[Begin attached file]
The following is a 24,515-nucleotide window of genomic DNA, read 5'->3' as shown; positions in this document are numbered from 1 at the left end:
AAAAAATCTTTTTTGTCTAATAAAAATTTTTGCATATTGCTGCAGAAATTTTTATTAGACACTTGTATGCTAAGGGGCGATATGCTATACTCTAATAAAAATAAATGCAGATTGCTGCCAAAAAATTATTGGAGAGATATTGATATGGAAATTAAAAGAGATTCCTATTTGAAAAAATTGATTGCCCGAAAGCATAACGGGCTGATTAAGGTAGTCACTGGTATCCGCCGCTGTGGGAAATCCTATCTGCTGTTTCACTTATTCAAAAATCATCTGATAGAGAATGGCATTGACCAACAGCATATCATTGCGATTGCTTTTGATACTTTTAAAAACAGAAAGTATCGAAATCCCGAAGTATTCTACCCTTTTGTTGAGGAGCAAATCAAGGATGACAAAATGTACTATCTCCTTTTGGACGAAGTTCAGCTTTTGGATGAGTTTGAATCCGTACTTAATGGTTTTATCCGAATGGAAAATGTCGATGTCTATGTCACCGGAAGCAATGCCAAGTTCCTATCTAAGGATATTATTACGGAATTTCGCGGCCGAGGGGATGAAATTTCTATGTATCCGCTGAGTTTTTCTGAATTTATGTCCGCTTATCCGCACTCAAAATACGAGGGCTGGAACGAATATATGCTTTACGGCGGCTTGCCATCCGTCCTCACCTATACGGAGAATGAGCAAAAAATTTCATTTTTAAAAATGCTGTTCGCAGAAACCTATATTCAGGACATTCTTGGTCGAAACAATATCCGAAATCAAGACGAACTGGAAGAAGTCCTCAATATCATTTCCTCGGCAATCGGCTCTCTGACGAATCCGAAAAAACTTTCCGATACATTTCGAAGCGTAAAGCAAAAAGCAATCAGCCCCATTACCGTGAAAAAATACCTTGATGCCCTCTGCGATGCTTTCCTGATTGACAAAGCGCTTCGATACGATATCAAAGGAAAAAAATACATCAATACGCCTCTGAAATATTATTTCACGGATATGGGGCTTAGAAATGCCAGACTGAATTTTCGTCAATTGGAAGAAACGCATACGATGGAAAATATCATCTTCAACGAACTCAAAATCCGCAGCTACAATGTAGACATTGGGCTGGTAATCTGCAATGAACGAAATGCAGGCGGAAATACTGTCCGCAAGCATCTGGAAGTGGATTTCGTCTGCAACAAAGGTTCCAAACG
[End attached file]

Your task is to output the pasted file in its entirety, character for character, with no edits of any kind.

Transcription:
The following is a 24,515-nucleotide window of genomic DNA, read 5'->3' as shown; positions in this document are numbered from 1 at the left end:
AAAAAATCTTTTTTGTCTAATAAAAATTTTTGCATATTGCTGCAGAAATTTTTATTAGACACTTGTATGCTAAGGGGCGATATGCTATACTCTAATAAAAATAAATGCAGATTGCTGCCAAAAAATTATTGGAGAGATATTGATATGGAAATTAAAAGAGATTCCTATTTGAAAAAATTGATTGCCCGAAAGCATAACGGGCTGATTAAGGTAGTCACTGGTATCCGCCGCTGTGGGAAATCCTATCTGCTGTTTCACTTATTCAAAAATCATCTGATAGAGAATGGCATTGACCAACAGCATATCATTGCGATTGCTTTTGATACTTTTAAAAACAGAAAGTATCGAAATCCCGAAGTATTCTACCCTTTTGTTGAGGAGCAAATCAAGGATGACAAAATGTACTATCTCCTTTTGGACGAAGTTCAGCTTTTGGATGAGTTTGAATCCGTACTTAATGGTTTTATCCGAATGGAAAATGTCGATGTCTATGTCACCGGAAGCAATGCCAAGTTCCTATCTAAGGATATTATTACGGAATTTCGCGGCCGAGGGGATGAAATTTCTATGTATCCGCTGAGTTTTTCTGAATTTATGTCCGCTTATCCGCACTCAAAATACGAGGGCTGGAACGAATATATGCTTTACGGCGGCTTGCCATCCGTCCTCACCTATACGGAGAATGAGCAAAAAATTTCATTTTTAAAAATGCTGTTCGCAGAAACCTATATTCAGGACATTCTTGGTCGAAACAATATCCGAAATCAAGACGAACTGGAAGAAGTCCTCAATATCATTTCCTCGGCAATCGGCTCTCTGACGAATCCGAAAAAACTTTCCGATACATTTCGAAGCGTAAAGCAAAAAGCAATCAGCCCCATTACCGTGAAAAAATACCTTGATGCCCTCTGCGATGCTTTCCTGATTGACAAAGCGCTTCGATACGATATCAAAGGAAAAAAATACATCAATACGCCTCTGAAATATTATTTCACGGATATGGGGCTTAGAAATGCCAGACTGAATTTTCGTCAATTGGAAGAAACGCATACGATGGAAAATATCATCTTCAACGAACTCAAAATCCGCAGCTACAATGTAGACATTGGGCTGGTAATCTGCAATGAACGAAATGCAGGCGGAAATACTGTCCGCAAGCATCTGGAAGTGGATTTCGTCTGCAACAAAGGTTCCAAACG